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  • Jan 28th, 2015 @ 8:26am

    Re: Re: Re:

    What do you think happens when you move that up like your suggesting? When the high school drop out flipping burgers is suddenly making $15 an hour do you still expect to see the dollar menu? If so your delusional.

    The cost of labor goes up the businesses raise prices to make up for increased cost to the business, and end result is that the poor are still poor. Sure the number in their bank might be bigger but so what when everything cost more?

    Also, Just so you know, I'm not some rich guy sitting happy and just spouting this out. If they raised minimum wage to $15 an hour I would be getting a large bump in pay. Of course I would also find myself making the same pay as a drop out.... even though I have worked hard to get where I am.

  • Jan 9th, 2015 @ 1:33pm

    (untitled comment)

    I just keep reading things about terrorism and find myself wondering. Whatever happened to "Land of the free, home of the BRAVE". Seems neither of these really describe the American population anymore.

  • Dec 12th, 2014 @ 6:39am


    Just stare at the kitten. That amount of cuteness can do wonders for helping you forget about the stupidity the rest of the story is highlighting.

  • Dec 1st, 2014 @ 7:06am

    Re: Re: Blackout

    Yes, a move like that would cause backlash against Google, but at times I think because of their dominant position in the market they have a responsibility to protect the internet.

    I also think that them not making a firm stand will hurt them more in the future. If they make a stand they will get some angry politicians yelling, politicians who will likely be sightly afraid of doing much. If they keep rolling over to demands like these though then Google will loose its user base.

    Reading these stories just makes me more and more interested in projects like Yacy. Peer-to-Peer search that cannot be tampered with at the whims of Governments. All it will take is one project like that to get real traction and Google would quickly loose dominance as search provider.

  • Dec 1st, 2014 @ 6:03am


    Is it just me that thinks this would be a prime time for Google to make a point? If they changed their homepage in Europe to a page explaining what is happening, also stating the effects. I bet they would only need to do so for maybe one day. Quite possibly only a few hours.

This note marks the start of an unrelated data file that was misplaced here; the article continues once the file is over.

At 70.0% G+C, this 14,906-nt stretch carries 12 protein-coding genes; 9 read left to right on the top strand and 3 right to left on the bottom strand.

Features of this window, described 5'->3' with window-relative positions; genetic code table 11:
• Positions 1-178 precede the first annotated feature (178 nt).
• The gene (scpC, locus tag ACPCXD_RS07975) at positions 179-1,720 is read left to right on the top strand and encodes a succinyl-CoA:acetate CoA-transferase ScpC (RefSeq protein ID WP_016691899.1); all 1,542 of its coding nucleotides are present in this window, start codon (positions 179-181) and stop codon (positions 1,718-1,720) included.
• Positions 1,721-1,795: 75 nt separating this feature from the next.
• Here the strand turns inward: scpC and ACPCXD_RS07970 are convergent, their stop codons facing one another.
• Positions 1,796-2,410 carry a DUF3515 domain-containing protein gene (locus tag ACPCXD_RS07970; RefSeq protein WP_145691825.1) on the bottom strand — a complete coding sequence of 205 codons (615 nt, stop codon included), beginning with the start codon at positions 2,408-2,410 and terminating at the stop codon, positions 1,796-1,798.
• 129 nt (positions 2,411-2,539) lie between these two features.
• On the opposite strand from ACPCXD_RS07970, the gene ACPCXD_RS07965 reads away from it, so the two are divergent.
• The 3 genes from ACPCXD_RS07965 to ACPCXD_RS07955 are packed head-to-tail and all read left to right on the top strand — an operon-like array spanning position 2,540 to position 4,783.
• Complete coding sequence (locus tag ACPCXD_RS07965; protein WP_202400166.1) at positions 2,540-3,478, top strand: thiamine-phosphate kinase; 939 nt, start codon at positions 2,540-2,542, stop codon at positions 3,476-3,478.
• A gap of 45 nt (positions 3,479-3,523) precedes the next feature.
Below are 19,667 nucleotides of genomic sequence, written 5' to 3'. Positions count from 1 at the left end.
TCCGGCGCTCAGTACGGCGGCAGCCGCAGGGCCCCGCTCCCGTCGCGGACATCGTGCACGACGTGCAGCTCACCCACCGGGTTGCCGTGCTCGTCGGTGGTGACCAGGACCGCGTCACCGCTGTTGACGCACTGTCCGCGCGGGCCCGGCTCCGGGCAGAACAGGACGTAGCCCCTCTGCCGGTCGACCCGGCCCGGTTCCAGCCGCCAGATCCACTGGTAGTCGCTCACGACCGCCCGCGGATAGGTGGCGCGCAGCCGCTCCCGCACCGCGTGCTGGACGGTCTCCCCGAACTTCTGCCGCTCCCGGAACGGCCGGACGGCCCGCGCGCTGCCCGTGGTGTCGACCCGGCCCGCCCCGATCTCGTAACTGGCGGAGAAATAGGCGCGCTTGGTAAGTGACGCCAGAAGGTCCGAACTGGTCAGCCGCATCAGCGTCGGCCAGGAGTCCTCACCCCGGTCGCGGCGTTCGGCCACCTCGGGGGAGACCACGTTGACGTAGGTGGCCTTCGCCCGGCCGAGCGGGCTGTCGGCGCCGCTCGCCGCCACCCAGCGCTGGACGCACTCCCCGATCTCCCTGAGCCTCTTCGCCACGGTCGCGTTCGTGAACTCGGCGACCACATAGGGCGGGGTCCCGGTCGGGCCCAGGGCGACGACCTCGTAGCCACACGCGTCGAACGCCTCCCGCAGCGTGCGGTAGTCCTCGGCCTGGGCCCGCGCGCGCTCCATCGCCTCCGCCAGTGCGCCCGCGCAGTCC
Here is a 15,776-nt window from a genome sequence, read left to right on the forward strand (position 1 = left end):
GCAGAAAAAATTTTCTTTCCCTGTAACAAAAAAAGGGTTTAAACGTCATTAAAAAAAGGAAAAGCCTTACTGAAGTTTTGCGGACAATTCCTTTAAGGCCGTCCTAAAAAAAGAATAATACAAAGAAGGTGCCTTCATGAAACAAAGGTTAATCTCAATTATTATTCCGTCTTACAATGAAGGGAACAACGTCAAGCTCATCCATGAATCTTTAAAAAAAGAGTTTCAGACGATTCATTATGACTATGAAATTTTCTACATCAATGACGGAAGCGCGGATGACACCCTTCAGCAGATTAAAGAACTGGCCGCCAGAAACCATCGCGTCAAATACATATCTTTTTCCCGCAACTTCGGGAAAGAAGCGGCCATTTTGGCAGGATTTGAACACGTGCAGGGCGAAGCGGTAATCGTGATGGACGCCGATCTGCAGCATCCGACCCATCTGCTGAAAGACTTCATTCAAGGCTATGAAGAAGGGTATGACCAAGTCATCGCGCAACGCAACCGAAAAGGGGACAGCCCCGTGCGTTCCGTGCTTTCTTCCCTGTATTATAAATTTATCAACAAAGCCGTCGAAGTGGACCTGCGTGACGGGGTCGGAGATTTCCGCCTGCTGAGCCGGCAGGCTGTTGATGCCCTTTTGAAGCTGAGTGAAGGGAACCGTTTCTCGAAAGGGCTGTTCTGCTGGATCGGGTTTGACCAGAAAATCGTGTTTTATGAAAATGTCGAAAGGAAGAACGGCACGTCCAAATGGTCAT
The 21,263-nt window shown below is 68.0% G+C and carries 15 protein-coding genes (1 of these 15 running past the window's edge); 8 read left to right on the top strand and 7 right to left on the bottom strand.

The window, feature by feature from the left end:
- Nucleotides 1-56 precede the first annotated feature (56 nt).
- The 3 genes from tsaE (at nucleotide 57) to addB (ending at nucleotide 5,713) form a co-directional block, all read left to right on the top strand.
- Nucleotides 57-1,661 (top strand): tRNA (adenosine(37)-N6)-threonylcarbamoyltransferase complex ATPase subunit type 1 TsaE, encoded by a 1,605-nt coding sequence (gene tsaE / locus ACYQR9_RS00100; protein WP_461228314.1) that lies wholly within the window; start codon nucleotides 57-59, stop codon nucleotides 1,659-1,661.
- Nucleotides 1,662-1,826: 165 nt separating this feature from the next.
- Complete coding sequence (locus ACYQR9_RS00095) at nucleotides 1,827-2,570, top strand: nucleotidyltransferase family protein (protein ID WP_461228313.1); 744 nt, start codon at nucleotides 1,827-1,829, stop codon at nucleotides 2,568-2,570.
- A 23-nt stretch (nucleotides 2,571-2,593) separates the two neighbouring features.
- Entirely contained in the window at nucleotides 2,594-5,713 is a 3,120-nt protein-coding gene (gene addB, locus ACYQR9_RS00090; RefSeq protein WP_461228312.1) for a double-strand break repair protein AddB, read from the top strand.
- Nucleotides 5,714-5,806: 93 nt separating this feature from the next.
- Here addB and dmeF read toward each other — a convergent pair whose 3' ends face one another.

• Nov 21st, 2014 @ 8:29am

    Social media is no replacement

    I for one do not use any of the social media services and I do not desire to start now. I find it really annoying though how many places are starting to just say "Hey, don't have social media? Then buzz off." Going to a different site to make a comment on a story is in no way a replacement for commenting here.

  • Nov 17th, 2014 @ 12:13pm


    You obviously have never really talked to many introverts. Our society can kind of be a pain in the ass to those of us who do not enjoy big loud parties and don't have any interest in being the center of attention.

    I'm willing to bet most of the people at these conventions are really just introverts trying to figure out how to overcome that handicap when it comes to dating. This is hardly a good reason to condemn them as human beings. They are just unfortunate people cheated out of their money by a scam artist.

    Now of course, anyone who went to this show with an understanding of what it would be like.... They are idiots who should be questioning their place as a human. Of course, if you knew about the content of a show like this then you wouldn't really waste your money attending now would you?

  • Nov 11th, 2014 @ 11:18am

    (untitled comment)

    "If the RIAA/MPAA were truly concerned about stopping malware, they'd recognize that their own demands to edit Google's search results have put people more at risk. But they won't, of course. Just like everything else, they'll likely blame Google and say that Google should figure out a way to fix this."

    Is it just me that thinks maybe this is what they wanted? They love running around saying Torrents=Malware, but never had much to back that up. Now though.... they have stirred things up and brought the malware up to the top suddenly making themselves look more credible.

  • Oct 24th, 2014 @ 8:56am

    Re: Uh-oh...a "cyber Pearl Harbor"!

    Maybe they can just roll out in their new underwear, worn on the outside of their outfit of course. They seem to have grand delusions they are superheros after all, so the underwear is a key part of the outfit.

  • Oct 24th, 2014 @ 8:53am

    Re: Re: Yet another reason

    Really one of the big reasons windows has been hanging in there was your point of "most PC video games only support windows".

    The really good news is, that is changing. With Steam supporting Linux and many major game makers moving to support Linux as well. I think the end of Microsoft's reign is within sight. As kids who grew up using Linux move into the workforce Windows will start to loose a hold there pretty quickly. After all, it is an easy decision between at least $200 a copy and FREE. Only thing holding people back is lack of qualified users. Linux gaming takes care of the linux training part....